Monday, December 20, 2021

Monday Links

  • In Macklin’s patients, semaglutide reduces the drive to engage in a wide spectrum of dopamine-fueled behaviors, including drinking alcohol and shopping. “People say they’re on Amazon way less,” observes Macklin. The animal research backs this up, reporting that semaglutide and similar drugs reduce alcohol intake in alcoholic monkeys and the use of a variety of dopamine-spiking addictive drugs in rodents. So one reason why semaglutide is so effective may be that it curbs food intake from two angles: our brain’s perceived need for calories (hunger), and our tendency to be seduced by food even when we aren’t hungry (reward). [Stephan Guyenet]
  • EIA reported an overwhelmingly bullish oil storage report this week. The most important figure in the release today was the material jump in implied oil demand. The increase of 3.354 million b/d w-o-w to 23.191 million b/d makes it the highest demand ever recorded. And on a 4-week basis, this is the highest demand for this time of the year. In the product demand breakdown, you can see a large spike in propane and propylene demand. Distillate fuel oil is also very strong with residual oil moving higher as well. Gasoline is right at the norm and jet fuel demand remains below the historical averages. This indicates to us that if jet fuel demand recovers, we will be well above where we were historically on demand. There are profound implications from this, because IEA, at the moment, is assuming global oil demand from the OECD countries to be below that of 2019 on the foundation that jet fuel demand is below the norm. While that is factually accurate, it doesn't take into account that the aggregate demand is already at the 2019 level even in the absence of jet fuel demand recovery. [HFI Research]
  • Rapamycin known in the clinic as Rapamune or Sirolimus, was unlucky from the start, however. Twenty years ago, it was labeled an immunosuppressant and used to treat renal transplant patients. If rapamycin had been labeled an immunomodulator and anti-inflammatory drug instead, it would sound much more appealing now. At anti-aging doses, rapamycin “eliminates hyperimmunity rather than suppresses immunity” or, more figuratively, it “rejuvenates immunity”. This enables rapamycin and everolimus, a rapamycin analog, to act as immunostimulators, improving immunity in cancer patients and the elderly. For example, rapamycin reduces the risk of CMV infection in organ transplant patients, improves antipathogen and anticancer immunity in mice, prolongs lifespan in infection-prone mice and protects aged mice against pneumonia. Rapamycin also inhibits viral replication. As a noteworthy example, rapamycin inhibits replication of the 1918 flu virus (the deadliest flu virus in history) by 100-fold, and also protects against lethal infection with influenza virus when administered during vaccination. Still, as Dr. Allan Green advises, patients taking rapamycin should be carefully monitored for skin and subcutaneous bacterial infections, which should be treated with antibiotics. [NLM]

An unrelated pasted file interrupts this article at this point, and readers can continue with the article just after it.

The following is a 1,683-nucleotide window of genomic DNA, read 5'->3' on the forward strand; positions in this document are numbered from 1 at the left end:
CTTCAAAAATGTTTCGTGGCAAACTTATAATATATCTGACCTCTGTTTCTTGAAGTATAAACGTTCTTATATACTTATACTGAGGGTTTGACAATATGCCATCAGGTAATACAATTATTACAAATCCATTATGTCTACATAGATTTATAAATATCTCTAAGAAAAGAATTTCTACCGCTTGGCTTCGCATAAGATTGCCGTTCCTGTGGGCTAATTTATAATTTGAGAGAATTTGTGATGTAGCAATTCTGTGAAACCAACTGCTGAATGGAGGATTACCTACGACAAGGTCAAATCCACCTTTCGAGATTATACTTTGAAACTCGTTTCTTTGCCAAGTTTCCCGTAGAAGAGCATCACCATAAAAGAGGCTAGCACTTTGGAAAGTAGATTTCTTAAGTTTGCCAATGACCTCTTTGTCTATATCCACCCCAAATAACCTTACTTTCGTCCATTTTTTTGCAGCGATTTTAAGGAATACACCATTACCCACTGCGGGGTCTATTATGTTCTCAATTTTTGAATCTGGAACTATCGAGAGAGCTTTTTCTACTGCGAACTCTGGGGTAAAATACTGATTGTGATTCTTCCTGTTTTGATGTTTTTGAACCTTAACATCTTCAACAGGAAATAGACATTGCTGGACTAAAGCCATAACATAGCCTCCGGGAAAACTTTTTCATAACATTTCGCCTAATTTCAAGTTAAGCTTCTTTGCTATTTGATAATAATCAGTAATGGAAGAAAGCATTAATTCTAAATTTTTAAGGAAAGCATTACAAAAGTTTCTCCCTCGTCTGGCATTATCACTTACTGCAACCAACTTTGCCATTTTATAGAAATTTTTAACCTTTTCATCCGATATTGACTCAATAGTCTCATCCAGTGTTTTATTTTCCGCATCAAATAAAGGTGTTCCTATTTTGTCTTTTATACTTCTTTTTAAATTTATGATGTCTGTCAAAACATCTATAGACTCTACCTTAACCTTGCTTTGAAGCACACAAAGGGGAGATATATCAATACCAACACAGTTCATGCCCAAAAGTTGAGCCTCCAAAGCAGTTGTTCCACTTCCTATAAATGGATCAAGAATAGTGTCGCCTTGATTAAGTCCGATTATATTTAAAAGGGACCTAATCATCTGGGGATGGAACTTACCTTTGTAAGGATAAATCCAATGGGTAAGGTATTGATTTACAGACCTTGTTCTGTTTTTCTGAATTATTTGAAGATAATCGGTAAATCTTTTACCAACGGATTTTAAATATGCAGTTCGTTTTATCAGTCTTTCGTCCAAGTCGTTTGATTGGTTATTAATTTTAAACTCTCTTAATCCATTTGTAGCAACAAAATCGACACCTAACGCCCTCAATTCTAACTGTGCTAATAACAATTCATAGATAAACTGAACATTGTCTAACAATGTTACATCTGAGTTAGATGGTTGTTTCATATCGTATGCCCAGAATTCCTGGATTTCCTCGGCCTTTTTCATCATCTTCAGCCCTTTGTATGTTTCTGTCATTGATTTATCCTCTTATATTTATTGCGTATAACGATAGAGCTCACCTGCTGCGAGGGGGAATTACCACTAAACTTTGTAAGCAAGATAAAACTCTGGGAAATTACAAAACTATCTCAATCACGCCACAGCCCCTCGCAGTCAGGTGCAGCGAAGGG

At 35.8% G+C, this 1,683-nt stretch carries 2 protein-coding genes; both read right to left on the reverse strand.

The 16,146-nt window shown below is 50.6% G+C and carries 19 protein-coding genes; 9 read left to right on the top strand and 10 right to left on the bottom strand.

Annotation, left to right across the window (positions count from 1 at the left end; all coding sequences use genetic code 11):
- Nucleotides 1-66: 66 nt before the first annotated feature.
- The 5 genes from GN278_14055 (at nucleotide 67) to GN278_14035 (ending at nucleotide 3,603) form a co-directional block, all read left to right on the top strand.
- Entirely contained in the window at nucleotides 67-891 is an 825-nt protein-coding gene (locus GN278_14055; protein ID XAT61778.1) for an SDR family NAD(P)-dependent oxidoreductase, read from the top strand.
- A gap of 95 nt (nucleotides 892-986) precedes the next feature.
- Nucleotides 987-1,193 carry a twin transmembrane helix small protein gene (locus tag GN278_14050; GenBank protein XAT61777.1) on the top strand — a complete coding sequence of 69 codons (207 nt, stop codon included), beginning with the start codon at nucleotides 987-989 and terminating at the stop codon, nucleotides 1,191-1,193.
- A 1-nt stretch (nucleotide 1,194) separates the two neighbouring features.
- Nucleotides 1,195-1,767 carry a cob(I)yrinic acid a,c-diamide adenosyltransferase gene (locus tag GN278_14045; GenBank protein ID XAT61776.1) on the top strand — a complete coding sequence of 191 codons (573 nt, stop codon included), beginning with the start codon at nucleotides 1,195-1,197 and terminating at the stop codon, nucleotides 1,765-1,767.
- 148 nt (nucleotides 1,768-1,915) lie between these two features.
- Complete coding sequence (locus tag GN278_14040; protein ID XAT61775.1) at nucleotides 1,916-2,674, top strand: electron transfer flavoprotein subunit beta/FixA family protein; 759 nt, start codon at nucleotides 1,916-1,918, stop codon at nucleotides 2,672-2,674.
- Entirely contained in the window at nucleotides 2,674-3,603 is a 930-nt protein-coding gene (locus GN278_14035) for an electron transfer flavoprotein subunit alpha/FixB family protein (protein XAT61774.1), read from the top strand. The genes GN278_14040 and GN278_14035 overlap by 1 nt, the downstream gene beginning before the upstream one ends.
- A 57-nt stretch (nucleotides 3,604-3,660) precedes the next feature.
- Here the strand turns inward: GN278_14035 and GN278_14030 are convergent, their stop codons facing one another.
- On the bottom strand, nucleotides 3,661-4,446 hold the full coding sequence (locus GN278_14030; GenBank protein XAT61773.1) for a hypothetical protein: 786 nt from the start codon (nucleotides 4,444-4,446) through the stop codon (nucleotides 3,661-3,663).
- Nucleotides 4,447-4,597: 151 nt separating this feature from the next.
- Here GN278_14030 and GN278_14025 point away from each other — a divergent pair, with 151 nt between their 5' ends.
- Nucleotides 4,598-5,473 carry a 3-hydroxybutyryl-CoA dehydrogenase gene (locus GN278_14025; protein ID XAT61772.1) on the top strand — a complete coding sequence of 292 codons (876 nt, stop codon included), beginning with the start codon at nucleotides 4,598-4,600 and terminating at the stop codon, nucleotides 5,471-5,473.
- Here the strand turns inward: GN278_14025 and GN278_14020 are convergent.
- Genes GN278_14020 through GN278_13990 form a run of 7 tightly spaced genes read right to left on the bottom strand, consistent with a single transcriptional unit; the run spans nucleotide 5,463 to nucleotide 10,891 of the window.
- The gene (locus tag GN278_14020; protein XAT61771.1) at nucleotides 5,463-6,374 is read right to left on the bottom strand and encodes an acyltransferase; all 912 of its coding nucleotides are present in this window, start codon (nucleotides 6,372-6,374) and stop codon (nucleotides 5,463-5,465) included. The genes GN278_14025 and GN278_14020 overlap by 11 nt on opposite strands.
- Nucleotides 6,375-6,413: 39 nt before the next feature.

• Blake Masters: Capitalism works. It’s a really good system for generating wealth. The problem with capitalism is that can work too well in a sense, it can create the conditions for people to grow complacent, which ultimately, as Ross Douthat has written, contributes to the sort of decadence we’re experiencing today. Capitalism’s an incredible engine of material progress, but it’s not a self-contained moral system. It has its own incentives, but those incentives aren’t always necessarily correlated with a conception of the good. Companies under capitalism just respond to profit incentives. If you act on them you’ll generate a lot of wealth, but it won’t tell you what to do with that wealth, which is why a parasite like Wokeness can basically spread and take over. An example is offshoring. Maybe it’s good for GDP, but if you have too much of it, that’s clearly really bad for the country and most people living in it. It crushes the middle class by sending jobs overseas by the millions. But such are the incentives that the capital owners are responding to. So I think problems like Woke Capitalism, or ‘globalization’, are actually much older and bigger problems than people think. Because you can’t just be a capitalist country, because a country is not just an economy. You also need a conception of yourself as a nation, as a people, and as a culture. And that’s what America is increasingly lacking today. [Mark Granza]
  • Omicron Spike protein mediates deficient cell entry and is inefficiently cleaved compared to Delta spike. We tested viral entry mediated by Wild Type, Delta and Omicron spikes using a pseudotyped virus system, infecting primary 3D lung alveolar organoids. Omicron Spike protein induces relatively poor cell-cell fusion compared to WT and Delta. We expressed spike in cells stably expressing split GFP, so that Green signal could be measured over time upon cell-cell fusion and syncitia formation. The difference is significant. What does this all mean? Efficient infection of lung cells could correlate with severity of lung disease. Syncitia or fused cells are often seen in respiratory tissues taken following severe disease. Delta was very good at both, in contrast to Omicron. Further work is needed. We also tested how well antibodies from vaccinated individuals neutralised Omicron v Delta. We found that Omicron was poorly neutralised after two doses of mRNA or Ad vectored vaccine compared to Delta, but that the third dose (mRNA vaccine) rescued this at an early time point. In summary this work suggests that Omicron does appear to have become more immune evasive, but that properties associated with disease progression *may* be attenuated to some extent. The significant growth of Omicron nevertheless represents a major public health challenge. [@GuptaR_lab]